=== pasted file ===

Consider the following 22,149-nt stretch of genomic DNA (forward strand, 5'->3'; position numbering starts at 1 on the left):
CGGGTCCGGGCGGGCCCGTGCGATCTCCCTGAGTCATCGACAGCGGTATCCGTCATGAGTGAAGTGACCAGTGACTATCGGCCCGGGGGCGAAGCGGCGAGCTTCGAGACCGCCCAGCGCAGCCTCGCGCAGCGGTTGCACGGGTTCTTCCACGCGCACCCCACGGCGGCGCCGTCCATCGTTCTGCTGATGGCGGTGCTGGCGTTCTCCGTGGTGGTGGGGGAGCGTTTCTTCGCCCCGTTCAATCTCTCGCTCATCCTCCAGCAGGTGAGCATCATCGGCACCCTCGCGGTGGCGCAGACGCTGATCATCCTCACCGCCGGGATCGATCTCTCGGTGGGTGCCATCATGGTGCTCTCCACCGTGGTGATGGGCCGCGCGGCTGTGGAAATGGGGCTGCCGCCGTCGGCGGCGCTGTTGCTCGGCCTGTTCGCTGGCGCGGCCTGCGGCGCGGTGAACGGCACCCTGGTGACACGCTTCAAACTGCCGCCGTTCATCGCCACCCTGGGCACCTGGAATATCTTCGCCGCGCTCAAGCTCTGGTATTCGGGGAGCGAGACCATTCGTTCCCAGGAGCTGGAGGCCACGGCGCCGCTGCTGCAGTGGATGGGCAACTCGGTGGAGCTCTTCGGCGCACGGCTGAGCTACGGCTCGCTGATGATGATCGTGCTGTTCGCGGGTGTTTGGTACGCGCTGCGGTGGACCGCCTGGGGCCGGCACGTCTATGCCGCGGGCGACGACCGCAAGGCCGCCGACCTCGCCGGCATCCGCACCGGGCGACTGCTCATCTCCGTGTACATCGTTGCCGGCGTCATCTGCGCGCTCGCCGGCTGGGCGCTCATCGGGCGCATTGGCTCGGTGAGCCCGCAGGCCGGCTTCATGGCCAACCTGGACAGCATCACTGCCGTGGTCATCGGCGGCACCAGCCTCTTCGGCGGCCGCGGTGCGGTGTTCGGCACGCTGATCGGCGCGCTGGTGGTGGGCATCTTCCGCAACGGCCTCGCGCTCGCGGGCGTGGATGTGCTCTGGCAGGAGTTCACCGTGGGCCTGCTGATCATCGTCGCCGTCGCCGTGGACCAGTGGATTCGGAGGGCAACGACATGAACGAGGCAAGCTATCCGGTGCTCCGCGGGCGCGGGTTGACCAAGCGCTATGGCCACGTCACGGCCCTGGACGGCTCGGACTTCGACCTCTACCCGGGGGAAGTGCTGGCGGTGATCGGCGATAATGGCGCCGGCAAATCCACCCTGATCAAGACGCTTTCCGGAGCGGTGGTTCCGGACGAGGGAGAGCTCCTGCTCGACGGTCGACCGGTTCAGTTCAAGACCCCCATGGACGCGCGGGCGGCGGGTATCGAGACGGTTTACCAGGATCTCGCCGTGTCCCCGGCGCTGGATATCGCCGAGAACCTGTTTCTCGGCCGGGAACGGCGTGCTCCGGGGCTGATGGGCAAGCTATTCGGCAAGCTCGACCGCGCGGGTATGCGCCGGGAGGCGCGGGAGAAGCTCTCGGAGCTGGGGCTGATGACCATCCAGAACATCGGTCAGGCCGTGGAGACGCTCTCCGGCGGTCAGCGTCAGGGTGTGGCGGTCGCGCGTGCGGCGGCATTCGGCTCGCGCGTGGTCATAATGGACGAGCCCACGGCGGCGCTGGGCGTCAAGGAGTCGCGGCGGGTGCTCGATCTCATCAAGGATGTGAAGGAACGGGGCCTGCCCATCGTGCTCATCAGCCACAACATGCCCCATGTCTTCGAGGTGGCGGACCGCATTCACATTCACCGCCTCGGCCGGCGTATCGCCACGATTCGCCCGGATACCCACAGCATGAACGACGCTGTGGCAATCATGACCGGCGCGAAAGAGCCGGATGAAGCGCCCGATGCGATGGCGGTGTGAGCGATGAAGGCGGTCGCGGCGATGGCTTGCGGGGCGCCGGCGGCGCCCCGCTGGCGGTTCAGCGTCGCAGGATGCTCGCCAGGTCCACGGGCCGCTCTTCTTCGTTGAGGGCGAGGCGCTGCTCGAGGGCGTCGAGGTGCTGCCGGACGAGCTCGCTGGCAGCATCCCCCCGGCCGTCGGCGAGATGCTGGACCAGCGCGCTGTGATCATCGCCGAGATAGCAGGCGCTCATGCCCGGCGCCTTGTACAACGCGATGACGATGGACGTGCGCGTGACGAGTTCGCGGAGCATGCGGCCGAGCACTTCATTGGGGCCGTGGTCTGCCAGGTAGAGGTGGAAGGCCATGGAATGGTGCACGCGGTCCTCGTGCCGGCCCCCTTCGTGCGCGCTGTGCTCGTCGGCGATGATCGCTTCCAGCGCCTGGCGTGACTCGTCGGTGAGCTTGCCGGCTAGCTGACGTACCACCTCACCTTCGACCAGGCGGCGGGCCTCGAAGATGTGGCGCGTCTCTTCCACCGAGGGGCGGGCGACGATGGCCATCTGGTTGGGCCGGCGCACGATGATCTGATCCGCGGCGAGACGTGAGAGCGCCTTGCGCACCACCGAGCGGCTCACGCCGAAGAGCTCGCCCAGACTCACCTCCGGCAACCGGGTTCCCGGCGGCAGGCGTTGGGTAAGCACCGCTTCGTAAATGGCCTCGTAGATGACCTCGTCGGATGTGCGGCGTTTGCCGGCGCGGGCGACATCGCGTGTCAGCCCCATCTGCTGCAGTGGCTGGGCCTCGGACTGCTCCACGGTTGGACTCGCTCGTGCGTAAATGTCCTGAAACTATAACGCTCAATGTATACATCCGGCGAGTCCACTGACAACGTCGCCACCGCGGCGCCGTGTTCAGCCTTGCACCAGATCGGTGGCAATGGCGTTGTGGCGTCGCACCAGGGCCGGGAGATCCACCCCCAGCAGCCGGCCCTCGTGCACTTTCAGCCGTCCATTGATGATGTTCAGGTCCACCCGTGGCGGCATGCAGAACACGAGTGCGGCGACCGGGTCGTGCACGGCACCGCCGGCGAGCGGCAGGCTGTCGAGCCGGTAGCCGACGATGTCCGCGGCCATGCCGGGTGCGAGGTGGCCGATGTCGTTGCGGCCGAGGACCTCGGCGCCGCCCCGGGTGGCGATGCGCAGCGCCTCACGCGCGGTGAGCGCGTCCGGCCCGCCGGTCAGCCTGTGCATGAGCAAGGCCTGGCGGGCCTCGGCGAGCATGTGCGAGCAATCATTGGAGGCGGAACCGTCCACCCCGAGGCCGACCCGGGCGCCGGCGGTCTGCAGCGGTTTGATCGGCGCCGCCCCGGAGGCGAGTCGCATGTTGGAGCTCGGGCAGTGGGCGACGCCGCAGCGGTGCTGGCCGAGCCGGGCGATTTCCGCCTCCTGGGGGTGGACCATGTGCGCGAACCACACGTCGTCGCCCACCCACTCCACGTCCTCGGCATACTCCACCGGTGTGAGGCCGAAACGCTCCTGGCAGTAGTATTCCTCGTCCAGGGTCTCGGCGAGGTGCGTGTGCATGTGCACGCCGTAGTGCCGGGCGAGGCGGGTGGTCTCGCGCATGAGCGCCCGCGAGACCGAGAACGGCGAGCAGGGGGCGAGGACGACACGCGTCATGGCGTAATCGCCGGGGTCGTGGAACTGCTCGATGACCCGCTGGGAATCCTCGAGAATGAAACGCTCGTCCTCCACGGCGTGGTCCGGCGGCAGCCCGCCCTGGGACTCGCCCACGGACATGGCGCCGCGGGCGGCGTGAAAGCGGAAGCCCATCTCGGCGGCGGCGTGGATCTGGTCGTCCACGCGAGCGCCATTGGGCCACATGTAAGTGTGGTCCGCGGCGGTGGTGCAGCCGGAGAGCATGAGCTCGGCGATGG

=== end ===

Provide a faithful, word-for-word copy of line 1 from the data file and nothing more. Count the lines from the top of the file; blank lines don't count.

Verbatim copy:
Consider the following 22,149-nt stretch of genomic DNA (forward strand, 5'->3'; position numbering starts at 1 on the left):